Filed under: Community Gardens | Tags: food, nature, plants, raised beds, soil compaction, soil erosion, traditional beds
We finally got around to planting a small fall garden last month, and tomorrow I plan to harvest the first bok choy from it, with kale and lettuces hopefully by the weekend. Take a look:
A second raised bed, with brick sides, is filled with cabbages and broccoli, but I’m not sure if they were planted in time to produce full heads before freezing weather. So I’ll put a hoop house over them soon, where they’ll continue to slowly grow until very cold weather settles in. (The stakes shown on the wagon were soaked in the bucket of wood preservative and are drying there.. they’ll be used to stabilize the new bed.)
After gardening both with and without raised beds, I definitely prefer ‘raisin’ the bar’. Here’s the pros:
1. No soil compaction: if you’re walking around on top of your raised beds, well, you’re an idiot.
2. No soil erosion: The soil stays within it’s boundaries and doesn’t get scattered into the paths or other areas
3. Easier on the back -’nuff said
4. Less Labor: Raised beds require more initial labor than traditional beds but less labor once established. Constructing the bed takes time, but once the bed is constructed and filled with soil, it only requires minimal maintenance.
There are some disadvantages too, such as being more costly to install rather than planting directly into the soil, needing more frequent watering (due to better drainage), and densely planted beds can be more prone to fungal problems. Nematodes and disease organisms may also buildup in the soil, although you can diminish these issues by growing different plants in the bed each year, which is wise to do in traditional gardens as well. And obviously, tilling is out of the question, unless you have a small hand held tiller. We donated our big Troybilt Pony tiller to the community garden a couple of years ago where almost all the beds are traditional, and only do light tilling now, with our Mantis, when absolutely necessary. The earthworms and frogs are spared because of the no till methods, and the soil structure maintains its integrity better as well. All in all though, we’re raised bed advocates.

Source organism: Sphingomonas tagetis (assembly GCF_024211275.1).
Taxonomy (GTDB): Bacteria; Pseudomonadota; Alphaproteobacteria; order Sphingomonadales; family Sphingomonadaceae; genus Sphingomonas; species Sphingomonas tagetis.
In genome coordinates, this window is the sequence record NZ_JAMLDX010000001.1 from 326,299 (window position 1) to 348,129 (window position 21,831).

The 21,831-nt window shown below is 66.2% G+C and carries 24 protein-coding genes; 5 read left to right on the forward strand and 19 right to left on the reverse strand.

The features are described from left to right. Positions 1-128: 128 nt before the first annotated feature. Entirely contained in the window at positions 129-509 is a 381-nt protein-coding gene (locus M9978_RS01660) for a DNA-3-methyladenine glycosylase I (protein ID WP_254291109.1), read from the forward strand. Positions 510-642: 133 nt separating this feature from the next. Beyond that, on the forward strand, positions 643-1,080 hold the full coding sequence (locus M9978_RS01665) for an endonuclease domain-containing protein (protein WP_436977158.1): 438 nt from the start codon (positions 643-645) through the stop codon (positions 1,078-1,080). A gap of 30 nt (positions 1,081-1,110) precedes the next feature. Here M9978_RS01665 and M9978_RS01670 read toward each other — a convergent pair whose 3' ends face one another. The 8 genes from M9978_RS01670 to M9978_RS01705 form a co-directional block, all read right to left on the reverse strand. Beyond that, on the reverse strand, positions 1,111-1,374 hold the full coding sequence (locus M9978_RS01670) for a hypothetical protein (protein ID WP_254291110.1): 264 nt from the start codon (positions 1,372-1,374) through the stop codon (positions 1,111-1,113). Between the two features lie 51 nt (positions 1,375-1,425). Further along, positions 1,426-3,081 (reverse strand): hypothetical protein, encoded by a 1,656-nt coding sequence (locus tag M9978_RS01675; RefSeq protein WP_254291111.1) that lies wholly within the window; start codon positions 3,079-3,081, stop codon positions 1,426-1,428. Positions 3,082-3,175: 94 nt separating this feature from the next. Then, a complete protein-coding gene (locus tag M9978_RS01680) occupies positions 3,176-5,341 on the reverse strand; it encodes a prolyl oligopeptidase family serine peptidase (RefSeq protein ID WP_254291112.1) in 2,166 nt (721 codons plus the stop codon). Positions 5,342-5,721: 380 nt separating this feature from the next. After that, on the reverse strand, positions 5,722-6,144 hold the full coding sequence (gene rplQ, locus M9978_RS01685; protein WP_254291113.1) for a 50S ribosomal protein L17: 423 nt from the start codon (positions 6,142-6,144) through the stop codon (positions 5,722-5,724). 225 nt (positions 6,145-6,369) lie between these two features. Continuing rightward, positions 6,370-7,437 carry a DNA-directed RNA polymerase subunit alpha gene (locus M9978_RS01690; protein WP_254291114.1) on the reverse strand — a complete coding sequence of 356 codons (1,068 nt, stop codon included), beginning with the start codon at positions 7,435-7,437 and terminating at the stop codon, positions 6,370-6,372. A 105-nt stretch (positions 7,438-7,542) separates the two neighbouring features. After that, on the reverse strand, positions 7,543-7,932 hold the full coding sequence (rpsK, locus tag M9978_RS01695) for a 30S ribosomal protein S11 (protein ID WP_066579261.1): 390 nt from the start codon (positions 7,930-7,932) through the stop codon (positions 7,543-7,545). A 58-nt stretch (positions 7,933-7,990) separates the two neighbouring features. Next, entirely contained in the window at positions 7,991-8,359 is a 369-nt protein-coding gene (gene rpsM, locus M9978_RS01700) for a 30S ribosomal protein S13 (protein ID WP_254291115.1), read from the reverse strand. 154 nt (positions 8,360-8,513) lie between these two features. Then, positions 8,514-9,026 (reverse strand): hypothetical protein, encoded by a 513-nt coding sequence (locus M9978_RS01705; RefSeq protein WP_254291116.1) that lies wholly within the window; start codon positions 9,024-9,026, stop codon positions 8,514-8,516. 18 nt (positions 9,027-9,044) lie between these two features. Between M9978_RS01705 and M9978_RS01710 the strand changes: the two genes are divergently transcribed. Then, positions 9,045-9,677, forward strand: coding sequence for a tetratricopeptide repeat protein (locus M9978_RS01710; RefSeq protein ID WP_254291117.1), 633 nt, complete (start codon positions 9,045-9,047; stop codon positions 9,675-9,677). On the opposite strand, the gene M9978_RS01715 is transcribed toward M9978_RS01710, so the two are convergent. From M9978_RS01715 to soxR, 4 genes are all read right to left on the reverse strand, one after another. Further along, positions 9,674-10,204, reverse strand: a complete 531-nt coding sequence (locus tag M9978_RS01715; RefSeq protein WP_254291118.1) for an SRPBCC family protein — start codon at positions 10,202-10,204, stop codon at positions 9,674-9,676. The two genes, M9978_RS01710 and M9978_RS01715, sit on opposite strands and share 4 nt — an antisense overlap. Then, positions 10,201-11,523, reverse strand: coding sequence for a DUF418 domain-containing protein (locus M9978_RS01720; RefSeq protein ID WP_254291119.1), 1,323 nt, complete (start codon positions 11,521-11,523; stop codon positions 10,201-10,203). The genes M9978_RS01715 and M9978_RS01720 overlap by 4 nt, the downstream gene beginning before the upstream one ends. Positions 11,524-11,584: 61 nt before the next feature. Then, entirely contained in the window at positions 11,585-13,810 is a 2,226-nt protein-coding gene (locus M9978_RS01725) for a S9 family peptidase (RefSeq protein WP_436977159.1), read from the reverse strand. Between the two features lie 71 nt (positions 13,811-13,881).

Recommended by Organic Gardening Magazine
1. Slowly melt 1 ounce of paraffin or bees wax over low heat in a double boiler (do not heat over a direct flame).
2. Outdoors, carefully pour just under a gallon of solvent (mineral spirits, paint thinner, or turpentine, at room temperature) into a bucket; then slowly pour in the melted paraffin, stirring vigorously.
3. Add 1½ cups boiled linseed oil to the mix, stirring until the ingredients are blended.
4. When the mixture cools, either dip your lumber into it or brush it onto the wood, making sure that you thoroughly coat all surfaces, especially the cut ends. Dipping the boards for 5 to 15 minutes allows the repellent to soak more deeply into the wood.
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